New research from the University Hospitals of Tübingen and Bonn has shown for the first time that non-invasive stimulation of the vagus nerve can strengthen the communication between the stomach and the brain, opening up new therapeutic avenues for various disorders and human health.
The vagus nerve is considered one of the most complex cranial nerves in our central nervous system because of its central role in human behavior, connecting various bodily signals with the brain in a "super highway" of connectivity. This nerve is responsible for regulating internal organ functions such as heart rate, respiratory rate, and digestion.
For example, the vagus nerve signals to the brain when the stomach is empty to help support the directive search for food to eat. The nerve plays a central role in digestive processes and, therefore, the communication relayed via this nerve pathway has important implications for human health.
"We showed for the first time that electrical stimulation strengthens the coupling between signals from the stomach and the brain – and we can do it within a few minutes," said Professor Nils Kroemer in a statement.
The researchers investigated 31 subjects who underwent vagus nerve stimulation at the ear while simultaneously receiving functional magnetic resonance imaging (fMRI) to record brain activation. At the same time, electrogastrogram recordings were made over their stomach regions to record signals from the digestive tract. They found that vagus nerve stimulation increased coupling between the stomach and brain and it was widespread, especially in areas of the brain that normally connect more strongly with the stomach before the stimulation was applied.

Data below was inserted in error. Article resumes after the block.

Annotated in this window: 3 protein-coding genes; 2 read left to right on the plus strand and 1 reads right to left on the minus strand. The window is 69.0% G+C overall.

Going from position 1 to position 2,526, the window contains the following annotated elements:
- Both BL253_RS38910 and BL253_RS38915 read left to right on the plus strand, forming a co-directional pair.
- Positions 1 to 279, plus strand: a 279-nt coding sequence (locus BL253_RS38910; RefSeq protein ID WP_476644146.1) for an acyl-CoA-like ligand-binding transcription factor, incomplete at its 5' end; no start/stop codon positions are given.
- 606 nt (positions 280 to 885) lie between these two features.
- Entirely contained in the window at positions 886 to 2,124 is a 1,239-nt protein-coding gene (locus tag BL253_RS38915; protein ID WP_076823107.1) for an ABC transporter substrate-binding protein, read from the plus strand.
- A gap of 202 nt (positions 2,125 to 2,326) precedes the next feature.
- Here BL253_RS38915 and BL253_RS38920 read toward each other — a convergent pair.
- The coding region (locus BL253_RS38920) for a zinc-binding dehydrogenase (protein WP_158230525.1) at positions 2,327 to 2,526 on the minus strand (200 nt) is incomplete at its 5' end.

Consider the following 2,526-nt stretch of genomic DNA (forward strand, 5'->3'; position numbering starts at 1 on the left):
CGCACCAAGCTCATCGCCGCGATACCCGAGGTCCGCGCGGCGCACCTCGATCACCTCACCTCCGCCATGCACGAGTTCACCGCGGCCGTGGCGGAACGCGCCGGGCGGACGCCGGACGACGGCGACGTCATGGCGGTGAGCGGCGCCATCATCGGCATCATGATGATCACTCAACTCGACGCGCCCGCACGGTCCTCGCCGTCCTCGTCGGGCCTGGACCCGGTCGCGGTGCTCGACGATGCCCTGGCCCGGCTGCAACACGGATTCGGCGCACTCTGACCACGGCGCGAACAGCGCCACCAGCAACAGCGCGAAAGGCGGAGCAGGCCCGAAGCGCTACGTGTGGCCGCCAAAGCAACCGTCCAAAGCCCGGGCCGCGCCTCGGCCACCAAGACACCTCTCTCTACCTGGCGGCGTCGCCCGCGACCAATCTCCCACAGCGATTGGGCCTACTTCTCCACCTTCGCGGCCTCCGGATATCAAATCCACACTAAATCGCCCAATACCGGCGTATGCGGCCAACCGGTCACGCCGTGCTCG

"We observed that vagus nerve stimulation increased coupling with signals from the stomach in the brainstem and midbrain," explained Kroemer. "These regions are important because they are the first targets of the vagus nerve in the brain. Changes in the midbrain may already mediate our actions."
The researchers say the new discovery could open up new therapeutic avenues for depression, obesity, and eating disorders in the future. The findings are reported in the journal Brain Stimulation.